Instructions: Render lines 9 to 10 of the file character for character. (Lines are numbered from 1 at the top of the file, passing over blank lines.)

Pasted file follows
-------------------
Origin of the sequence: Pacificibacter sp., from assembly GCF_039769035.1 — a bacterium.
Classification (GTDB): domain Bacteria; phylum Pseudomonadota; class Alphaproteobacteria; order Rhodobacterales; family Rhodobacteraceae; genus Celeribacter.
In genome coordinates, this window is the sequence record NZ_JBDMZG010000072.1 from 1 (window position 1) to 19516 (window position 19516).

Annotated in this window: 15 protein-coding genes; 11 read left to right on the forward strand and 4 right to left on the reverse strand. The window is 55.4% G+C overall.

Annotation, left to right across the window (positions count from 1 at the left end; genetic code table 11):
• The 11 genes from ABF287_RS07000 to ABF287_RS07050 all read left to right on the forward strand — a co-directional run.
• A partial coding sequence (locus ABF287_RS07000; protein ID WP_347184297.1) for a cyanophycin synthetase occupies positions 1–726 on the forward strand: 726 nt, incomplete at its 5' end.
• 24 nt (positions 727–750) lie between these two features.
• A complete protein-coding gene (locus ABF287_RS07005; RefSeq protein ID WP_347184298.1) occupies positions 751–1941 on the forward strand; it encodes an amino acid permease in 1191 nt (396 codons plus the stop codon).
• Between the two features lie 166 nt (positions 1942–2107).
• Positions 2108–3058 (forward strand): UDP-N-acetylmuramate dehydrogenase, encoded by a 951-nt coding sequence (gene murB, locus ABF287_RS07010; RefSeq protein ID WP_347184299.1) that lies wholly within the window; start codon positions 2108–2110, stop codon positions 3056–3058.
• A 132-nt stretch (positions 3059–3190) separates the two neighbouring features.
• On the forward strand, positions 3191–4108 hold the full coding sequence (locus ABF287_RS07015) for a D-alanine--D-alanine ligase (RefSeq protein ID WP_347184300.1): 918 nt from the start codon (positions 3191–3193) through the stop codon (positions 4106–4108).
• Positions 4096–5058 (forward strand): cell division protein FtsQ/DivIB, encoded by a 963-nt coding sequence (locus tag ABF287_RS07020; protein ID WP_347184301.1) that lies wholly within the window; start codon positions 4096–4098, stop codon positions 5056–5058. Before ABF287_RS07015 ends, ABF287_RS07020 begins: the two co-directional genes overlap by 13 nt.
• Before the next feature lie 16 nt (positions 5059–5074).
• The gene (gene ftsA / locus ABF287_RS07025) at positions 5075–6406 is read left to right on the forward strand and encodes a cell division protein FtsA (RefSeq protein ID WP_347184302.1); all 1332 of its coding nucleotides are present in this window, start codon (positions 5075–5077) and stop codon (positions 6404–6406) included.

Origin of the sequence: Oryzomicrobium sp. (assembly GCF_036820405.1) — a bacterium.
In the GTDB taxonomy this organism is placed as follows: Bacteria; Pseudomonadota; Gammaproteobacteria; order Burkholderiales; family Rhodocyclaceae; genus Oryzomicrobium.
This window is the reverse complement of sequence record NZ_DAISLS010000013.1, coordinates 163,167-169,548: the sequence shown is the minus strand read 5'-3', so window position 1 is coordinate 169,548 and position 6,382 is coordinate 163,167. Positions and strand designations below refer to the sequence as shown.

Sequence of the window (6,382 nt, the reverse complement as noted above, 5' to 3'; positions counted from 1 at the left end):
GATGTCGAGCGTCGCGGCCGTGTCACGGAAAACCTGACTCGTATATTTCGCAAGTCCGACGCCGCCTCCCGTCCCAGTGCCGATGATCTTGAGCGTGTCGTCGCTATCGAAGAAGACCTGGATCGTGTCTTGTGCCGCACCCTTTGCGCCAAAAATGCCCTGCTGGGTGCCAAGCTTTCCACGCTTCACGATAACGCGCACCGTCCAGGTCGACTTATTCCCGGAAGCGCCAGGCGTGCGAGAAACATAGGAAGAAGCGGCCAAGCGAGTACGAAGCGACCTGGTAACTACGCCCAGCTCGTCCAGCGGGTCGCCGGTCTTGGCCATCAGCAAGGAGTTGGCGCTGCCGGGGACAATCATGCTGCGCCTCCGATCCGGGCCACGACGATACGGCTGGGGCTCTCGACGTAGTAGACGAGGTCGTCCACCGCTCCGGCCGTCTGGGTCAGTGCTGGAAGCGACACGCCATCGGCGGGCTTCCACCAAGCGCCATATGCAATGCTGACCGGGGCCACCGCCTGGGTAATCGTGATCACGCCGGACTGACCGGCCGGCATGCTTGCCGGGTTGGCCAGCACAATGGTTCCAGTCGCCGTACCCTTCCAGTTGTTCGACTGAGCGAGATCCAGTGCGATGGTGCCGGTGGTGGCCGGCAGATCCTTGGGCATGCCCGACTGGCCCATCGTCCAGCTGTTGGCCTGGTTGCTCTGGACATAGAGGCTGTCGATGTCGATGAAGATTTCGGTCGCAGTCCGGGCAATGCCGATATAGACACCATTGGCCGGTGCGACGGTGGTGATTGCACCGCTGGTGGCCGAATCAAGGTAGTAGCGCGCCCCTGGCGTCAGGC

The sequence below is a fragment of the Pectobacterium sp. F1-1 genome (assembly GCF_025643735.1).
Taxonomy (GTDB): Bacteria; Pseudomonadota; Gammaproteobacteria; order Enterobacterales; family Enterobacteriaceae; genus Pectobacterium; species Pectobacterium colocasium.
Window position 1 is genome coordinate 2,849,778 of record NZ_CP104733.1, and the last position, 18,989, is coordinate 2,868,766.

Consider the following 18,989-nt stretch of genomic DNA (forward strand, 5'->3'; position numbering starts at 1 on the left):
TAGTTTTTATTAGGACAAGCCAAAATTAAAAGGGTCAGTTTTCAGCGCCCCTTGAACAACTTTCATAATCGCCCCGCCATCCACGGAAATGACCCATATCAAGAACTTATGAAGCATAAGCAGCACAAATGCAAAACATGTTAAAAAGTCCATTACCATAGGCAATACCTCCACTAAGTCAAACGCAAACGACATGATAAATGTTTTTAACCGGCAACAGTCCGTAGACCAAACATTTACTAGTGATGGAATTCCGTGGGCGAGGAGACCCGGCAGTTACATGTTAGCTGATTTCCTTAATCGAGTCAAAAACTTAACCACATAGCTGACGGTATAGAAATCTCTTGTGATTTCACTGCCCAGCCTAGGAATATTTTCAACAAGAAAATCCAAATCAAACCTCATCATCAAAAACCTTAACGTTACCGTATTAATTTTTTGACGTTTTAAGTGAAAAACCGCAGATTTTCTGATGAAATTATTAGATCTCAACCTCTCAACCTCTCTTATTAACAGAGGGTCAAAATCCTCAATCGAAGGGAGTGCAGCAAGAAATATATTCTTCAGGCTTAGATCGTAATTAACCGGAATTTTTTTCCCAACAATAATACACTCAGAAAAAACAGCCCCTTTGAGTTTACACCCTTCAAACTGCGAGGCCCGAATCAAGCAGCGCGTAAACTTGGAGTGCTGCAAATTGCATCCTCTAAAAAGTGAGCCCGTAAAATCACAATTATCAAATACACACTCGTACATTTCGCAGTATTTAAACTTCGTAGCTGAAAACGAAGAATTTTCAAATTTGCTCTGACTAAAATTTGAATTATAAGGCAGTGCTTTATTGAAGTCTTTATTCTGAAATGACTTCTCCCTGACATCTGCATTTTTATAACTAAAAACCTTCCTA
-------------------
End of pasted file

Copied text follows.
• A complete protein-coding gene (locus ABF287_RS07005; RefSeq protein ID WP_347184298.1) occupies positions 751–1941 on the forward strand; it encodes an amino acid permease in 1191 nt (396 codons plus the stop codon).
• Between the two features lie 166 nt (positions 1942–2107).